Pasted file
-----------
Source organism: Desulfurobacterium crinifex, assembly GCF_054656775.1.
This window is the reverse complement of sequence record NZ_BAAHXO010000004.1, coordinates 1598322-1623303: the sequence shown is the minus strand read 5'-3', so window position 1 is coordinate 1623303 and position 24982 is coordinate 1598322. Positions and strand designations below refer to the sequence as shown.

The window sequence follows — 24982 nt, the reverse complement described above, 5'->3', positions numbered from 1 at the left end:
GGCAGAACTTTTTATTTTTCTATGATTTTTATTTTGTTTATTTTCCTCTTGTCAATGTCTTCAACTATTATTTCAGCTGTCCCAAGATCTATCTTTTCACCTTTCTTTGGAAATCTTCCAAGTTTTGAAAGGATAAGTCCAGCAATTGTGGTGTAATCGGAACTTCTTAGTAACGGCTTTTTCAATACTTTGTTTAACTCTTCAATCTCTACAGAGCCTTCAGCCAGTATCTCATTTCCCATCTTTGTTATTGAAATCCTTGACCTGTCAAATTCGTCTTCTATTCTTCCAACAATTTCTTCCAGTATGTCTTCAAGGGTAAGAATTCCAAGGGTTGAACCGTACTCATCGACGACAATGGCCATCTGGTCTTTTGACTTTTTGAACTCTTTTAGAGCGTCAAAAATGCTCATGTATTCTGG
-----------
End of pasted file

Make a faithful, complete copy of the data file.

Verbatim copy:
Source organism: Desulfurobacterium crinifex, assembly GCF_054656775.1.
This window is the reverse complement of sequence record NZ_BAAHXO010000004.1, coordinates 1598322-1623303: the sequence shown is the minus strand read 5'-3', so window position 1 is coordinate 1623303 and position 24982 is coordinate 1598322. Positions and strand designations below refer to the sequence as shown.

The window sequence follows — 24982 nt, the reverse complement described above, 5'->3', positions numbered from 1 at the left end:
GGCAGAACTTTTTATTTTTCTATGATTTTTATTTTGTTTATTTTCCTCTTGTCAATGTCTTCAACTATTATTTCAGCTGTCCCAAGATCTATCTTTTCACCTTTCTTTGGAAATCTTCCAAGTTTTGAAAGGATAAGTCCAGCAATTGTGGTGTAATCGGAACTTCTTAGTAACGGCTTTTTCAATACTTTGTTTAACTCTTCAATCTCTACAGAGCCTTCAGCCAGTATCTCATTTCCCATCTTTGTTATTGAAATCCTTGACCTGTCAAATTCGTCTTCTATTCTTCCAACAATTTCTTCCAGTATGTCTTCAAGGGTAAGAATTCCAAGGGTTGAACCGTACTCATCGACGACAATGGCCATCTGGTCTTTTGACTTTTTGAACTCTTTTAGAGCGTCAAAAATGCTCATGTATTCTGG